After nearly five years, I am trying to come off seroxat for the fourth time. I plan to keep a diary of my efforts and to discuss a few issues relating to the greed and lies of GSK, the makers of the drug, the woeful ignorance of the real effects of this drug amongst the medical fraternity and hope to find out what help is available to the thousands of people who struggle to come off it.

Monday, 7 May 2007

Inching closer to a drug-free life

Am now down to 1.45ml. It's feeling quite bumpy now, as though the metaphorical tyres of life have deflated and I can really feel every imperfection in the road. I find that spending time in the garden helps (killing these things, as does cooking, reading lots of Sherlock Holmes, avoiding big social situations with people I don't know and trying to keep everything in perspective. I've not reduced as much as I'd hoped since the beginning of May because I've been on my own with Mr 5ml (or should that be Mr 1.45ml?) away and I had another bad spell of insomnia last week. That was where Sherlock Holmes came in. I find him a reassuring presence.

What I haven't been doing much is exercising, apart from my usual trips to the shops to buy provisions. I was ill for a week, recovering for another, then busy/lazy last week. Must try harder.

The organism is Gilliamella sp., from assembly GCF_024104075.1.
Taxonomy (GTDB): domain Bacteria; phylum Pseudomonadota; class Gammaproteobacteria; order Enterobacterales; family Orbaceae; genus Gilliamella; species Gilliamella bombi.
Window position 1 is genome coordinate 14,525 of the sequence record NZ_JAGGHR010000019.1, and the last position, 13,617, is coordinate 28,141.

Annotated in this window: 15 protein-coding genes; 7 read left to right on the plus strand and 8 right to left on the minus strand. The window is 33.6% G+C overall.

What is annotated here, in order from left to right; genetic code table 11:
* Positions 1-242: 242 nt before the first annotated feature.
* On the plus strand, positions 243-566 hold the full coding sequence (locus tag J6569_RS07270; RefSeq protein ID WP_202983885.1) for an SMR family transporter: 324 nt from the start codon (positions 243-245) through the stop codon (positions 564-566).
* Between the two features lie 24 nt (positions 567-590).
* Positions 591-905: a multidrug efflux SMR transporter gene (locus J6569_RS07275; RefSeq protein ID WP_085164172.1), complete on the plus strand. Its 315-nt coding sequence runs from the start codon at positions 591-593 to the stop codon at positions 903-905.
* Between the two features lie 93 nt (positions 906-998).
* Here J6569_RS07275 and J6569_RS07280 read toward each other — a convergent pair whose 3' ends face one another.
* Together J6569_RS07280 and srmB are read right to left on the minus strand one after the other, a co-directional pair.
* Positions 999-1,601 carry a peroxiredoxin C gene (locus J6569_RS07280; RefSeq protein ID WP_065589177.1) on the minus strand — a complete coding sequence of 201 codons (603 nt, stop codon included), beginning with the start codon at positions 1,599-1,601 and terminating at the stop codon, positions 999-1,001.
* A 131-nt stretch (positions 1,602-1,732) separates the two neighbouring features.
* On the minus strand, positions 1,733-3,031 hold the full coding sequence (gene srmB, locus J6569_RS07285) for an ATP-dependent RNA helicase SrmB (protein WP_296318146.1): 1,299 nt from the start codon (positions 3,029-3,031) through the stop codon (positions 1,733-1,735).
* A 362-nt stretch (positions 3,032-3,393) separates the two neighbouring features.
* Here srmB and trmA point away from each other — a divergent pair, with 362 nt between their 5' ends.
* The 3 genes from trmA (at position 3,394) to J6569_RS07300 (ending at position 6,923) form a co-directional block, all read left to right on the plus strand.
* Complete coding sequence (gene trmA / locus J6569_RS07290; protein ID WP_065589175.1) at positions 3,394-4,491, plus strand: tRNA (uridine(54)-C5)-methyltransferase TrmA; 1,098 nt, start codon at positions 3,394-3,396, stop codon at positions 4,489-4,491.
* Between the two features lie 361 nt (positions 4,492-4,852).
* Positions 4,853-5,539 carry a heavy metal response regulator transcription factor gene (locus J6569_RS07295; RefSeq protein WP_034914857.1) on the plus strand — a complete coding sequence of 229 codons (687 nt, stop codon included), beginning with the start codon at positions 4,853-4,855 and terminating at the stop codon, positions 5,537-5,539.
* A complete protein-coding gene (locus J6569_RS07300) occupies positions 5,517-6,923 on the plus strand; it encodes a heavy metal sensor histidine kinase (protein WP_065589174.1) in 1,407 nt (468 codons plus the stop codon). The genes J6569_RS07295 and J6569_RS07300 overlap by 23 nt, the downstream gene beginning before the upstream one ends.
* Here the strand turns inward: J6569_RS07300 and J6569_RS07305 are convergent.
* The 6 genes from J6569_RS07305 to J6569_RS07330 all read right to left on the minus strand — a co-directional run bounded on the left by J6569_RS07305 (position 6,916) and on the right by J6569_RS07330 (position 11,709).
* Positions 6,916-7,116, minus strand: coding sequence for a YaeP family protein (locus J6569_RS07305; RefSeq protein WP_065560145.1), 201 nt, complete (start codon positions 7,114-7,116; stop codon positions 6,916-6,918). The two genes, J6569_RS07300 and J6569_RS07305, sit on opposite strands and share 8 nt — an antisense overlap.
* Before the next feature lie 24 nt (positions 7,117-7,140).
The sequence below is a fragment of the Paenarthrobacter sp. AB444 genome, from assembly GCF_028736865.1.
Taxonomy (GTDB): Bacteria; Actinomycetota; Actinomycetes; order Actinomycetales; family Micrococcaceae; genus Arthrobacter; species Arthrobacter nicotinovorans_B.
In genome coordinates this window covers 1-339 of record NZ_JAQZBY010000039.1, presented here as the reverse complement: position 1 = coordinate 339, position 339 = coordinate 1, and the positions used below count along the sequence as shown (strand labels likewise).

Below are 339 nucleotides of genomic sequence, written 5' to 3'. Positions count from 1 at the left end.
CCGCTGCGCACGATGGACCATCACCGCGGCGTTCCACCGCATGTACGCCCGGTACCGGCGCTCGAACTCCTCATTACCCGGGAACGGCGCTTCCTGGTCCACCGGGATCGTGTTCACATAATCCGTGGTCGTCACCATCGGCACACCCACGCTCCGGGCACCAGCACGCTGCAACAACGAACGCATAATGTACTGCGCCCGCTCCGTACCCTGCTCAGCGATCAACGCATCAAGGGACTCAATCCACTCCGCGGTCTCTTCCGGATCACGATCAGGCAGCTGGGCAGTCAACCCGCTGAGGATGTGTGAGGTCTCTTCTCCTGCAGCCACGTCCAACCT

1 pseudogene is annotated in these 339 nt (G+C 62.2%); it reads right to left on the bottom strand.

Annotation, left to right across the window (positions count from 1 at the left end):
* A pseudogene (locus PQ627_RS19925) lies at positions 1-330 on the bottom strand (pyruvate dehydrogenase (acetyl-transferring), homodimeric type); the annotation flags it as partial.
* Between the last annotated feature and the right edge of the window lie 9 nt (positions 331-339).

The great thing is that physically, I've not had that many symptoms - the seroxat headache has gone, my stomach feels okay (aided by industrial quantities of Actimel), occasional dizziness but not too bad, no real weight loss but no further weight gain. It's funny that it was the physical aspects of withdrawal that I feared the most - in fact, I do still fear them kicking in when I quit altogether. I think I had forgotten what it felt like to be depressed - or rather what it didn't feel like, because I didn't feel anything except a low, dull ache of loss of something I couldn't ever identify. I do feel aspects of that now, but more because of missed opportunities and stupid mistakes I've made, but I am trying not to dwell on them. I started reading 'The Interpretation of Murder' yesterday. On the first page, there's a passage about how to be happy, you have to live in the present, whereas to find meaning, you have to look into the past and the future. It made sense to me, as did the happy pig and the unhappy Socrates when I was studying Mill at college. I think the way to square the circle is to operate on different levels at different times and to be able to switch off your brain. I don't think the two are mutually exclusive in a single person. I like Hegel. But I like Viz too. I always wanted to be able to reconcile opposing ideas, find a middle way, to have it all at the same time. You probably can't have everything, but you can have more than you think you can.

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